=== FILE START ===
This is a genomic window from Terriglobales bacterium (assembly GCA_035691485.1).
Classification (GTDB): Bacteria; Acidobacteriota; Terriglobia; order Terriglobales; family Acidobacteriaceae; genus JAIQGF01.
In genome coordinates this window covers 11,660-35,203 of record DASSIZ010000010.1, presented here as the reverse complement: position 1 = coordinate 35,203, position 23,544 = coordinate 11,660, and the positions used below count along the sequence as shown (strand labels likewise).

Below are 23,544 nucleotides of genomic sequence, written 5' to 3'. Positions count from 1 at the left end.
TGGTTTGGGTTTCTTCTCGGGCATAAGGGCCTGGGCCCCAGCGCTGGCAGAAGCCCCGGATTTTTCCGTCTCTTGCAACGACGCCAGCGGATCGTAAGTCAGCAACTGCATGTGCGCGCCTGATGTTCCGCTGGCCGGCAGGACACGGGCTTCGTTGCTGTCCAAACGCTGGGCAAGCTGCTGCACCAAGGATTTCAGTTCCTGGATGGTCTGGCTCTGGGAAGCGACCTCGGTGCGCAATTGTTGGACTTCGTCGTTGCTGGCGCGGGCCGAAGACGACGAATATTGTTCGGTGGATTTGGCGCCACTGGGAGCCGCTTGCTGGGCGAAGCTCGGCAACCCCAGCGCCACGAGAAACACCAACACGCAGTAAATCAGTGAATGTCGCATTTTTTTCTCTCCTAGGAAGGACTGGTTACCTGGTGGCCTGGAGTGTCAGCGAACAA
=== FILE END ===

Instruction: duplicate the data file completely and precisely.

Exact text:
This is a genomic window from Terriglobales bacterium (assembly GCA_035691485.1).
Classification (GTDB): Bacteria; Acidobacteriota; Terriglobia; order Terriglobales; family Acidobacteriaceae; genus JAIQGF01.
In genome coordinates this window covers 11,660-35,203 of record DASSIZ010000010.1, presented here as the reverse complement: position 1 = coordinate 35,203, position 23,544 = coordinate 11,660, and the positions used below count along the sequence as shown (strand labels likewise).

Below are 23,544 nucleotides of genomic sequence, written 5' to 3'. Positions count from 1 at the left end.
TGGTTTGGGTTTCTTCTCGGGCATAAGGGCCTGGGCCCCAGCGCTGGCAGAAGCCCCGGATTTTTCCGTCTCTTGCAACGACGCCAGCGGATCGTAAGTCAGCAACTGCATGTGCGCGCCTGATGTTCCGCTGGCCGGCAGGACACGGGCTTCGTTGCTGTCCAAACGCTGGGCAAGCTGCTGCACCAAGGATTTCAGTTCCTGGATGGTCTGGCTCTGGGAAGCGACCTCGGTGCGCAATTGTTGGACTTCGTCGTTGCTGGCGCGGGCCGAAGACGACGAATATTGTTCGGTGGATTTGGCGCCACTGGGAGCCGCTTGCTGGGCGAAGCTCGGCAACCCCAGCGCCACGAGAAACACCAACACGCAGTAAATCAGTGAATGTCGCATTTTTTTCTCTCCTAGGAAGGACTGGTTACCTGGTGGCCTGGAGTGTCAGCGAACAA